Investors expected to sit on the sidelines in 2020
A mindset of “hunkering down” in the face of persistent headwinds means mergers and acquisitions activity in Canada’s oil patch will likely remain at low ebb in 2020, analysts say.
A recent spate of consolidation of producers in prolific Texas oilfields — WPX Energy announced the US$2.5-billion purchase of Felix Energy last week — has some investors wondering when the same thing will happen in Canada, particularly in the rich Montney resource play on the northern Alberta-B.C. border, analyst Jordan McNiven with Tudor Pickering Holt & Co. told Canadian Press.
But the Canadian M&A situation is quite different, he said. Factors including declining share prices, low stock-market trading volumes, poor access to capital and industry pessimism over export pipeline constraints mean companies are more interested in surviving than growing.
“It certainly makes it more challenging. Canadian guys are facing more country risk and currency risk and regulatory risk, and then you layer on top of that liquidity risk,” McNiven told Canadian Press. “(Investors) have to have a compelling reason to accept all of those risk factors and invest in Canada instead of the U.S.”
He explained low trading volumes discourage large investors from buying oil patch stock in Canada because their trades could have too much impact on share prices.
Statistics from Evaluate Energy show that year-to-date upstream transactions in Canada in 2019 add up to about US$4.6 billion ($6 billion), down from US$11.2 billion in all of 2018 and US$32.2 billion in 2017.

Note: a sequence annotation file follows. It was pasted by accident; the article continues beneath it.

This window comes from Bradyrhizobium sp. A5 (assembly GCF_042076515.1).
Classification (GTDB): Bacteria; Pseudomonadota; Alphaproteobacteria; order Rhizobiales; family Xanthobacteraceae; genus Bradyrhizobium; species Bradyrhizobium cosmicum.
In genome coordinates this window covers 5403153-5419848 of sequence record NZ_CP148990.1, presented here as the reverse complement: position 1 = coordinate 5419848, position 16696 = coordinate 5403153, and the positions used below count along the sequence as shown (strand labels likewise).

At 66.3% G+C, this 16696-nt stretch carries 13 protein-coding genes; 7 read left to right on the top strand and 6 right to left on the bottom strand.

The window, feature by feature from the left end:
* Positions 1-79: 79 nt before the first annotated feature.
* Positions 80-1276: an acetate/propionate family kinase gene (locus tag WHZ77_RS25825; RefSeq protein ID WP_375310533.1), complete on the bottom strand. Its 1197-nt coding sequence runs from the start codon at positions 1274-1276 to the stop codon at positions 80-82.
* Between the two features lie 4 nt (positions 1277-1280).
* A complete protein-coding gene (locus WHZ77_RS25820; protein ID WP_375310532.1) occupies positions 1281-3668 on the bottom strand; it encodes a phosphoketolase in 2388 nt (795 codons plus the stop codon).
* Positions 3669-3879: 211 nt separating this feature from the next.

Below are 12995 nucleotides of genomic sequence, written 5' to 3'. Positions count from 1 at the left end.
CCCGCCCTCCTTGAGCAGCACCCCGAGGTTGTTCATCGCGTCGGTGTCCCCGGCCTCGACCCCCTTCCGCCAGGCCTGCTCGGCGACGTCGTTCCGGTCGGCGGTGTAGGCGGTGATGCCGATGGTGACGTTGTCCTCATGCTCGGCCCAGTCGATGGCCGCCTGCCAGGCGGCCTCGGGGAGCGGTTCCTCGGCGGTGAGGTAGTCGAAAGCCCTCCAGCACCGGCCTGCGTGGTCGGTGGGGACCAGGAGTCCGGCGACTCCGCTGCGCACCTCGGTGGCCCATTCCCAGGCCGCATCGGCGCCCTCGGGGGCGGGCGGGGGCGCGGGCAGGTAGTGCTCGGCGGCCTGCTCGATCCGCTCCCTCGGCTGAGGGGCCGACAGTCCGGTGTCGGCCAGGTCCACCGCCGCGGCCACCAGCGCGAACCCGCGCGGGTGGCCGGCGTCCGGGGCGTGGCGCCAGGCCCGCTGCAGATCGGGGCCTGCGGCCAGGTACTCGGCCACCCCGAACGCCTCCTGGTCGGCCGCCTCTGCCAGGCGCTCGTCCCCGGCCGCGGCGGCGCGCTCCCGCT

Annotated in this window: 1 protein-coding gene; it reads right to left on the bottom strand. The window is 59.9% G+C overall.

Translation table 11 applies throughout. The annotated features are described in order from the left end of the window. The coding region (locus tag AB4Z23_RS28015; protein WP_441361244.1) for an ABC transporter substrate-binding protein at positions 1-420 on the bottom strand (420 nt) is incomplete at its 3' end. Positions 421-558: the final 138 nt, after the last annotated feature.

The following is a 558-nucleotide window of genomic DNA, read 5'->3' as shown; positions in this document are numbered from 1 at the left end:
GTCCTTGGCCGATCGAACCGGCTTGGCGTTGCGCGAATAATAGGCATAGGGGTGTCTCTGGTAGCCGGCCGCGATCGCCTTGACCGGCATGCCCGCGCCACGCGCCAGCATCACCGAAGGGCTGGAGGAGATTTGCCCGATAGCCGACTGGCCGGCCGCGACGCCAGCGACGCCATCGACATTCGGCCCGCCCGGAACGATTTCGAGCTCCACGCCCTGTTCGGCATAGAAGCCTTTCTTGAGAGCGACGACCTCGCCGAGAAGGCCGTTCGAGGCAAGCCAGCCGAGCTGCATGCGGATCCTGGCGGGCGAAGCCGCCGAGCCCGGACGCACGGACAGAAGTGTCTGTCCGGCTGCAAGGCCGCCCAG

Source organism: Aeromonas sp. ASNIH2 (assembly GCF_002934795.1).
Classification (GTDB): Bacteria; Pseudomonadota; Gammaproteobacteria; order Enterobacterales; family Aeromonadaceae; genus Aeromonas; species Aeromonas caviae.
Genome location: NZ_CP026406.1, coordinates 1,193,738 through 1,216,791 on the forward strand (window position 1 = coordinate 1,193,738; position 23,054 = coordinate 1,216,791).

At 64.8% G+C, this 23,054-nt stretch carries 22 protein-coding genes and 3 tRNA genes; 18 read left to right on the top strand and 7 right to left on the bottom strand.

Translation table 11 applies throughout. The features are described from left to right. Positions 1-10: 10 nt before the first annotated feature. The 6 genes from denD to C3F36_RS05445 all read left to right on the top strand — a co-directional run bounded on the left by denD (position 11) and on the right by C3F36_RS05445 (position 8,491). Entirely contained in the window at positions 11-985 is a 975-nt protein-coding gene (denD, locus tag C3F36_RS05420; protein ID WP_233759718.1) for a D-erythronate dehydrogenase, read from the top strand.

In contrast, upstream deals in the United States are up this year to US$94.1 billion from US$81.5 billion last year and US$66.7 billion in 2017.
“I think a lot of what we’ve seen in 2019 (in Canada) will continue into 2020,” Tom Pavic, senior vice-president with Calgary-based Sayer Energy Advisors, told Canadian Press. “It’s a lack of capital. We’re seeing very little in the way of financings being done in the upstream oil and gas industry. Whatever excess capital companies do have, they’re not using it on M&A, they’re using it for share buybacks and payback of debt.”
In its 2020 production guidance news release this month, Calgary-based producer Tourmaline Oil Corp. said it expects to have access to over $800 million for “select acquisition activity” next year.
The news is remarkable because it’s so rare, analysts agreed, adding the company has had to employ a unique solution to raise the money.
The acquisition pool is expected to be freed up through the company’s creation of subsidiary Topaz Energy Corp., which will take ownership of its midstream and royalty assets in exchange for the expansion cash.
Companies that merge often justify it by citing cost synergies, the ability to do more with fewer people and resources.
There’s less to gain in Canada where years of cutting costs and exploration budgets have reduced expected administration costs to an average of about six per cent of cash flow in 2020, compared with U.S. peers at 13 per cent, McNiven pointed out.
Husky Energy Inc. recently confirmed it had reduced its ranks by 370 employees this year because it is spending less on growth.
The S&P/TSX Capped Energy Index, which tracks share prices of major producers, has dropped by more than a third in the past three years, suggesting there are plenty of bargain-priced publicly traded companies for buyers to look at.
But “turning over the keys at the bottom of the market is a tough pill to swallow,” noted McNiven.